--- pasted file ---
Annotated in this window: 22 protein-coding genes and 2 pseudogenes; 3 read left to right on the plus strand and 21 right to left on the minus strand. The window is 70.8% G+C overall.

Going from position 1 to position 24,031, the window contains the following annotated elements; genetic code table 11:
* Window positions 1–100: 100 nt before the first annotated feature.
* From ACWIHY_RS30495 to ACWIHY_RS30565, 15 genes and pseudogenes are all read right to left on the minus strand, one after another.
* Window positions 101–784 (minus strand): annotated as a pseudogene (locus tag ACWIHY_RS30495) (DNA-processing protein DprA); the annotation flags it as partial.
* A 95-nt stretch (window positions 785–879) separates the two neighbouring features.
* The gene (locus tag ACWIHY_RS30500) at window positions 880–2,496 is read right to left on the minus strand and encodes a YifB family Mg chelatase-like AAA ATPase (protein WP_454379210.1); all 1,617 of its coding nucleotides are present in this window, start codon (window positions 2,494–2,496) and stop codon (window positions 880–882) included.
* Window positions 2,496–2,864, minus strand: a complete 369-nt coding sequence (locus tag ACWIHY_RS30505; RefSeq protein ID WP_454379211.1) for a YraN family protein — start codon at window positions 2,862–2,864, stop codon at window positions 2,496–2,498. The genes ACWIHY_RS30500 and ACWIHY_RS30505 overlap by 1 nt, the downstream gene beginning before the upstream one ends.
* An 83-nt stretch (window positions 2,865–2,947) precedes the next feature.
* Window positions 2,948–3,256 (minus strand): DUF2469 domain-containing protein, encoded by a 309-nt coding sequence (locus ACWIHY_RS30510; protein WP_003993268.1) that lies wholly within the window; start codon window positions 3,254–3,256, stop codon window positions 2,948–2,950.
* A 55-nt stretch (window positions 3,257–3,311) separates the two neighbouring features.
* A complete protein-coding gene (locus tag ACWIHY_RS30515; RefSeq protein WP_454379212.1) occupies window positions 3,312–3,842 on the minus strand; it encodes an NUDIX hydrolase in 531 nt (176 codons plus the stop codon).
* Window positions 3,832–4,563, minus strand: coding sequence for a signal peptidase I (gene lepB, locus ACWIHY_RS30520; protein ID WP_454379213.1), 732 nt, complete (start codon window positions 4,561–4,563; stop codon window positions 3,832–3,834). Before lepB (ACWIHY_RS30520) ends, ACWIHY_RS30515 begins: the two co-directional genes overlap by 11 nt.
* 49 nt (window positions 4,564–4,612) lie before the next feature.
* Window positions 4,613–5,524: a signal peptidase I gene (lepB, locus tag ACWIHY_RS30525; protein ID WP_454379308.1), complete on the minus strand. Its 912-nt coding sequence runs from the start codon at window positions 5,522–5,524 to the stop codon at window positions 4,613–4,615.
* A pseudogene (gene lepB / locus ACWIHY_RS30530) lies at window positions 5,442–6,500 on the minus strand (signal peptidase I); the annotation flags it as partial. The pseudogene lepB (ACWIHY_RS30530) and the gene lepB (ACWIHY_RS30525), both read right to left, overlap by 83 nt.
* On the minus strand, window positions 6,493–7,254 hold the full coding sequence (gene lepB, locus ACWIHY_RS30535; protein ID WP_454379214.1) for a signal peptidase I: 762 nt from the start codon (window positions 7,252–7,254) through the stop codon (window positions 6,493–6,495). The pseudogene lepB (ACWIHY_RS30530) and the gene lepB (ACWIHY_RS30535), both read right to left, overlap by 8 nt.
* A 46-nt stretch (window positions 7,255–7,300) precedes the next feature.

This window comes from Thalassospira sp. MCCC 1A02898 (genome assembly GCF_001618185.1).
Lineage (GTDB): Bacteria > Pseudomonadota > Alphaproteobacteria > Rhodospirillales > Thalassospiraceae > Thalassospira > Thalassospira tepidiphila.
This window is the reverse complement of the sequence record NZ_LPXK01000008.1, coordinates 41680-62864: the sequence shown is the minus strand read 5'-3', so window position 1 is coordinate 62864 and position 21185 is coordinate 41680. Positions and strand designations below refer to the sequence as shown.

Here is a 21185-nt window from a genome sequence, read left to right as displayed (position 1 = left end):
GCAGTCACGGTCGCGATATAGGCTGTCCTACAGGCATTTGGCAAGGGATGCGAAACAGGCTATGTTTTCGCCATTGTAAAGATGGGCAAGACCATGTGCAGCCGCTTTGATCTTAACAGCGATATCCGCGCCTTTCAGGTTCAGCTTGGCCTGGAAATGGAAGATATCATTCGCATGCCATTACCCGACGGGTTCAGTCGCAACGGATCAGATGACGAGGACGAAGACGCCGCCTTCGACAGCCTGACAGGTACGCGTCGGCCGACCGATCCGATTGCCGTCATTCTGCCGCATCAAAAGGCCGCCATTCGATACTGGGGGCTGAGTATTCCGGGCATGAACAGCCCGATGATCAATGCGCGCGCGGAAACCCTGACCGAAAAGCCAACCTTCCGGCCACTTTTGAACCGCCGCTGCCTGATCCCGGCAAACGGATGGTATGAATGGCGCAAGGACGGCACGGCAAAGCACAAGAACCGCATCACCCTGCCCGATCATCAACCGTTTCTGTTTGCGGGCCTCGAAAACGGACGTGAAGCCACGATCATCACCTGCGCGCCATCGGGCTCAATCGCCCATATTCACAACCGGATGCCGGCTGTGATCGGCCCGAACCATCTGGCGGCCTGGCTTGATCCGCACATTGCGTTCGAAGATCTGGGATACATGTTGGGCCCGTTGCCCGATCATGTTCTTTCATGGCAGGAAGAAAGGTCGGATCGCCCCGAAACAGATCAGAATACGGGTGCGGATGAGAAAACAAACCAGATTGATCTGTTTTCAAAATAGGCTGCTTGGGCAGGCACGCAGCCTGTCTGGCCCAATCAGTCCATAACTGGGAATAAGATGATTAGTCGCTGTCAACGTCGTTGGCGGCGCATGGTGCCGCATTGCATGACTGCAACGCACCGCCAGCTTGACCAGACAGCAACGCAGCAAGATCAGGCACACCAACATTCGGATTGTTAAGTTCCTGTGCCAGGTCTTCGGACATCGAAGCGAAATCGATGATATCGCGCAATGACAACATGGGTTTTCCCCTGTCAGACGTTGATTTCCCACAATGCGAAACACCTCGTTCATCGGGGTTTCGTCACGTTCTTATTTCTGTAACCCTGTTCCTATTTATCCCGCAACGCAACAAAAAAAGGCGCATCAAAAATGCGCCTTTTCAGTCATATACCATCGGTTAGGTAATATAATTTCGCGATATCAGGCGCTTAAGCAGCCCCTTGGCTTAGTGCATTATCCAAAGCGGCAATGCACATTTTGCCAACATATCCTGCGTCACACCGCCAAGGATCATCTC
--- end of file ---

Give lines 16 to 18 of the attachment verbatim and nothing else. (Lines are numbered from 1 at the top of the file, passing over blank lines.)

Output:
* A pseudogene (gene lepB / locus ACWIHY_RS30530) lies at window positions 5,442–6,500 on the minus strand (signal peptidase I); the annotation flags it as partial. The pseudogene lepB (ACWIHY_RS30530) and the gene lepB (ACWIHY_RS30525), both read right to left, overlap by 83 nt.
* On the minus strand, window positions 6,493–7,254 hold the full coding sequence (gene lepB, locus ACWIHY_RS30535; protein ID WP_454379214.1) for a signal peptidase I: 762 nt from the start codon (window positions 7,252–7,254) through the stop codon (window positions 6,493–6,495). The pseudogene lepB (ACWIHY_RS30530) and the gene lepB (ACWIHY_RS30535), both read right to left, overlap by 8 nt.
* A 46-nt stretch (window positions 7,255–7,300) precedes the next feature.